Welfare state regimes, infant mortality and life expectancy: Integrating evidence from East Asia

Ying Chih Chuang, Kun Yang Chuang, You Rong Chen, Bo Wen Shi, Tzu Hsuan Yang

Research output: Contribution to journalArticlepeer-review

11 Citations (Scopus)


Background This longitudinal study builds on the crosssectional work of Karim et al and examines the influence of welfare state regime on population health with a particular focus on East Asian welfare states (eg, Hong Kong, Japan, Korea, Singapore and Taiwan). Methods Data were extracted from the Organisation of Economic Co-operation and Development Data Set, World Development Indicators and Asian Development Bank's key indicators from 1980 to 2006. Infant mortalities and life expectancy were used as healthoutcome varables. Thirty-one countries were categorised into six types of welfare regimes: Scandinavian, Anglo-Saxon, Bismarckian, Southern, Eastern European and East Asian. Mixed models were applied to analyse the data with repeated measurements. Results In keeping with Karim et al, Scandinavian and Eastern European welfare states have lower and higher infant mortalities respectively compared with East Asian welfare states. Eastern European welfare states had a lower life expectancy than East Asian welfare states. Most welfare states had a higher social, health and education expenditure, and higher densities of physicians than East Asian welfare states. Conclusion East Asian welfare states did not have worse health than most welfare states. Future studies should continue to incorporate East Asian countries in the typology of welfare regimes that include more social, economic, political and healthcare system characteristic variables to provide insight on the mechanism by which welfare-state regimes influence population health.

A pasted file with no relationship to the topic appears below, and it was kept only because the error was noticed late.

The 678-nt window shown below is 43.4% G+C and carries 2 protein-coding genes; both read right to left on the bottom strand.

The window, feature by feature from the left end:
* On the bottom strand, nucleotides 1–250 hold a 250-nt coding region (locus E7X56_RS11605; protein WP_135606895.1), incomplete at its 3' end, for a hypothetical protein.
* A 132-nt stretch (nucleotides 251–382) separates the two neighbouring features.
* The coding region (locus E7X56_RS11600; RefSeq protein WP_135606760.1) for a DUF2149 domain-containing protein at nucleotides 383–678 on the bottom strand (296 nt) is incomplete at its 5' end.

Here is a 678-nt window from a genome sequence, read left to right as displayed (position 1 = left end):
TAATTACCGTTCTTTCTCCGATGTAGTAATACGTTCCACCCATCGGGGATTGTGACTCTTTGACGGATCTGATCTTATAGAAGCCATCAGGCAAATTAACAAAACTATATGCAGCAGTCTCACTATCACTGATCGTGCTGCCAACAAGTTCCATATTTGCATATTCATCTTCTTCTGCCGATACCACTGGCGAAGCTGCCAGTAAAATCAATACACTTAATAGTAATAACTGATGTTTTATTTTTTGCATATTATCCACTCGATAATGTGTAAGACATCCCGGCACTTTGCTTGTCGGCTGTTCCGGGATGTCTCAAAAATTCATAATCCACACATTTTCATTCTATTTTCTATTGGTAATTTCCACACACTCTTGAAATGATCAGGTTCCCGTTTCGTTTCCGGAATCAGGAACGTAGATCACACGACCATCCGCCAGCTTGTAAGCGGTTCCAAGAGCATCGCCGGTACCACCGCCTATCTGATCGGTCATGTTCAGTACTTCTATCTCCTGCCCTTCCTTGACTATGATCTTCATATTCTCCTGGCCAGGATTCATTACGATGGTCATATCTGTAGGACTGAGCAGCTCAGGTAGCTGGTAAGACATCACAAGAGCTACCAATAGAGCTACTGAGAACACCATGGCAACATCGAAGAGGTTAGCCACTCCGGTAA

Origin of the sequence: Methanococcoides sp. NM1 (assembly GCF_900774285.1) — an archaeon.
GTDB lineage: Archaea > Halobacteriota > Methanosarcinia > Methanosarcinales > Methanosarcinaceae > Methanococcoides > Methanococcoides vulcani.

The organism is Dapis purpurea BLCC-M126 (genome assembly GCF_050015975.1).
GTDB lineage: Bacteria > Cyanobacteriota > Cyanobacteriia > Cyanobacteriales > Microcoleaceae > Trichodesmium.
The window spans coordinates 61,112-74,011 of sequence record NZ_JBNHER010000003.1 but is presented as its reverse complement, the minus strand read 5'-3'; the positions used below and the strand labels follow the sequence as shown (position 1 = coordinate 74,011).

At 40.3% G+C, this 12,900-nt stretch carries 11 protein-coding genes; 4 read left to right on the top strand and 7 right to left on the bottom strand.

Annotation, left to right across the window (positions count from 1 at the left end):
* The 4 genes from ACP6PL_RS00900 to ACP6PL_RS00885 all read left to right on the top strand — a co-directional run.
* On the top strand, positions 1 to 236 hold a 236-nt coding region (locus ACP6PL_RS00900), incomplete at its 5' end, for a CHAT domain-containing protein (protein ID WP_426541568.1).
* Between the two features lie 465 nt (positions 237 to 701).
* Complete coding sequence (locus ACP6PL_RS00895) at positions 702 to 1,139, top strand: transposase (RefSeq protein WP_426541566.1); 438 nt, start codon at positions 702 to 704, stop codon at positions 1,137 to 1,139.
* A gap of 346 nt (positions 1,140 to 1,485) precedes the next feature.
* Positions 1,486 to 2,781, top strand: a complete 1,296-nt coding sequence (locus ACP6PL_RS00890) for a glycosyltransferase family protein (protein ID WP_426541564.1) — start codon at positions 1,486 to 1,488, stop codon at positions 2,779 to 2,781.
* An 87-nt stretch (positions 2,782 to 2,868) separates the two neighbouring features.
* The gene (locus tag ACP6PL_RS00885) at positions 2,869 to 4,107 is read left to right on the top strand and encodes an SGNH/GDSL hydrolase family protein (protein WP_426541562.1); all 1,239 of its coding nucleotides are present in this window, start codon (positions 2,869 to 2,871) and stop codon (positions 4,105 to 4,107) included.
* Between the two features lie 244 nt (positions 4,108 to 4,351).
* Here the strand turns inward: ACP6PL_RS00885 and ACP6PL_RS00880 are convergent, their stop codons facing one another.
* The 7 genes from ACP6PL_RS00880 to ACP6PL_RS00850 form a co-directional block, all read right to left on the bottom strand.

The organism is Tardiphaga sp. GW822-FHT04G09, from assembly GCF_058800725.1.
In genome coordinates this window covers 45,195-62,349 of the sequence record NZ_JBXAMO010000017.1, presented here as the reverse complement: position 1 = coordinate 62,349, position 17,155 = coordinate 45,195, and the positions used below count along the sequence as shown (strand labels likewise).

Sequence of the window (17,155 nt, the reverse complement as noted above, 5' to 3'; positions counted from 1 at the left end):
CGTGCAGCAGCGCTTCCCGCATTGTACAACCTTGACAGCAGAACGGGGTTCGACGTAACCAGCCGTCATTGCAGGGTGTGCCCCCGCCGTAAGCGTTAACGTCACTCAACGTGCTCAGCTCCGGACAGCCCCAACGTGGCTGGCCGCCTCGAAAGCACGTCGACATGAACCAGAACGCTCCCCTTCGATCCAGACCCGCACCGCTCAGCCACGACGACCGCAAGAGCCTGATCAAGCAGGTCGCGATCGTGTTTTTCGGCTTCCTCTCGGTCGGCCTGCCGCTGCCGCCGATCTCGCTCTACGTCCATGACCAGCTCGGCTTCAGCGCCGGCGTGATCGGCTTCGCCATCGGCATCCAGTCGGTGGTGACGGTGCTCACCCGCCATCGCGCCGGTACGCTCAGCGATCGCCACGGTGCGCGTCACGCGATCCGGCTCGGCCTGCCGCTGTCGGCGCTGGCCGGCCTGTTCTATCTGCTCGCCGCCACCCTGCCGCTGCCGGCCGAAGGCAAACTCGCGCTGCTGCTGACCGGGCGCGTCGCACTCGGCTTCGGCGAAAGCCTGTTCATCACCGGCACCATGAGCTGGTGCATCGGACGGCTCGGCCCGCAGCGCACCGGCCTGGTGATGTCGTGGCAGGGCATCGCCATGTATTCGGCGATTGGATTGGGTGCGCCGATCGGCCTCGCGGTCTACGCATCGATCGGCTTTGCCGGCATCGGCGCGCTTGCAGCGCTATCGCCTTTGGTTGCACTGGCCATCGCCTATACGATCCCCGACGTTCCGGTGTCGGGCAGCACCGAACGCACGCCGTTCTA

Original languageEnglish
Article numbere23
JournalJournal of Epidemiology and Community Health
Issue number7
Publication statusPublished - Jul 2012


  • welfare reform
  • infant mortality
  • Life Expectancy

ASJC Scopus subject areas

  • Public Health, Environmental and Occupational Health
  • Epidemiology


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